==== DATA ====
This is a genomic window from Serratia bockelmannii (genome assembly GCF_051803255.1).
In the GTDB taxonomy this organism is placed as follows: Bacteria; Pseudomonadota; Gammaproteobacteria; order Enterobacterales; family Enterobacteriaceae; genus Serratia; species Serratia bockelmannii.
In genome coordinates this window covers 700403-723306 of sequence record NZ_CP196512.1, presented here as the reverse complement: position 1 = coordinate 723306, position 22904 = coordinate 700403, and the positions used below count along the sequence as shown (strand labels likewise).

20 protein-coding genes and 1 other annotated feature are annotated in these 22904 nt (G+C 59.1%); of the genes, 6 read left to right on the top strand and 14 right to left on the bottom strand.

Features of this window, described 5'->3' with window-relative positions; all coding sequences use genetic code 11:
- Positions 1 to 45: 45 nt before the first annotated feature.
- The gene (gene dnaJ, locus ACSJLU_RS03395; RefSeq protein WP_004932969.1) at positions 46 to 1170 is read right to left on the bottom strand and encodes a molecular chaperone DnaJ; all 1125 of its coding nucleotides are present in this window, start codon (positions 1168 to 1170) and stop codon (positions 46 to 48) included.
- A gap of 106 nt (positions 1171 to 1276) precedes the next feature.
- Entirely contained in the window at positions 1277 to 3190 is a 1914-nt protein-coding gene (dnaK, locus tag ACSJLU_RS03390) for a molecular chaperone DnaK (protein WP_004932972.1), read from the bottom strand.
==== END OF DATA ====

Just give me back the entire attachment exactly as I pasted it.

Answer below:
This is a genomic window from Serratia bockelmannii (genome assembly GCF_051803255.1).
In the GTDB taxonomy this organism is placed as follows: Bacteria; Pseudomonadota; Gammaproteobacteria; order Enterobacterales; family Enterobacteriaceae; genus Serratia; species Serratia bockelmannii.
In genome coordinates this window covers 700403-723306 of sequence record NZ_CP196512.1, presented here as the reverse complement: position 1 = coordinate 723306, position 22904 = coordinate 700403, and the positions used below count along the sequence as shown (strand labels likewise).

20 protein-coding genes and 1 other annotated feature are annotated in these 22904 nt (G+C 59.1%); of the genes, 6 read left to right on the top strand and 14 right to left on the bottom strand.

Features of this window, described 5'->3' with window-relative positions; all coding sequences use genetic code 11:
- Positions 1 to 45: 45 nt before the first annotated feature.
- The gene (gene dnaJ, locus ACSJLU_RS03395; RefSeq protein WP_004932969.1) at positions 46 to 1170 is read right to left on the bottom strand and encodes a molecular chaperone DnaJ; all 1125 of its coding nucleotides are present in this window, start codon (positions 1168 to 1170) and stop codon (positions 46 to 48) included.
- A gap of 106 nt (positions 1171 to 1276) precedes the next feature.
- Entirely contained in the window at positions 1277 to 3190 is a 1914-nt protein-coding gene (dnaK, locus tag ACSJLU_RS03390) for a molecular chaperone DnaK (protein WP_004932972.1), read from the bottom strand.